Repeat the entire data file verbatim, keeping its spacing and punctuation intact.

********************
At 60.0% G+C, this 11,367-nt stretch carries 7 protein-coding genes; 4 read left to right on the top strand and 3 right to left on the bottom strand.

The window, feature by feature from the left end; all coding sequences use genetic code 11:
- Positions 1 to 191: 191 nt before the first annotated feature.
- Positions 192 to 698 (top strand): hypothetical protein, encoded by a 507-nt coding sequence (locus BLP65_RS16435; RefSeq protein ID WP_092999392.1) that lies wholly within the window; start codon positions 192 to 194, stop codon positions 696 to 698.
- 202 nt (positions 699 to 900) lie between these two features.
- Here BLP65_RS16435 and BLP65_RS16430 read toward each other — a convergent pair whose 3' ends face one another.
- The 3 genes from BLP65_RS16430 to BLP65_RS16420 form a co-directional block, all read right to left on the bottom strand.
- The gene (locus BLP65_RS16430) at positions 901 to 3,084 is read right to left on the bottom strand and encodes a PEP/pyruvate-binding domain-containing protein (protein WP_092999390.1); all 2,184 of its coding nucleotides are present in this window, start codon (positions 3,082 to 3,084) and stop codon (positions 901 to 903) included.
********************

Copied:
At 60.0% G+C, this 11,367-nt stretch carries 7 protein-coding genes; 4 read left to right on the top strand and 3 right to left on the bottom strand.

The window, feature by feature from the left end; all coding sequences use genetic code 11:
- Positions 1 to 191: 191 nt before the first annotated feature.
- Positions 192 to 698 (top strand): hypothetical protein, encoded by a 507-nt coding sequence (locus BLP65_RS16435; RefSeq protein ID WP_092999392.1) that lies wholly within the window; start codon positions 192 to 194, stop codon positions 696 to 698.
- 202 nt (positions 699 to 900) lie between these two features.
- Here BLP65_RS16435 and BLP65_RS16430 read toward each other — a convergent pair whose 3' ends face one another.
- The 3 genes from BLP65_RS16430 to BLP65_RS16420 form a co-directional block, all read right to left on the bottom strand.
- The gene (locus BLP65_RS16430) at positions 901 to 3,084 is read right to left on the bottom strand and encodes a PEP/pyruvate-binding domain-containing protein (protein WP_092999390.1); all 2,184 of its coding nucleotides are present in this window, start codon (positions 3,082 to 3,084) and stop codon (positions 901 to 903) included.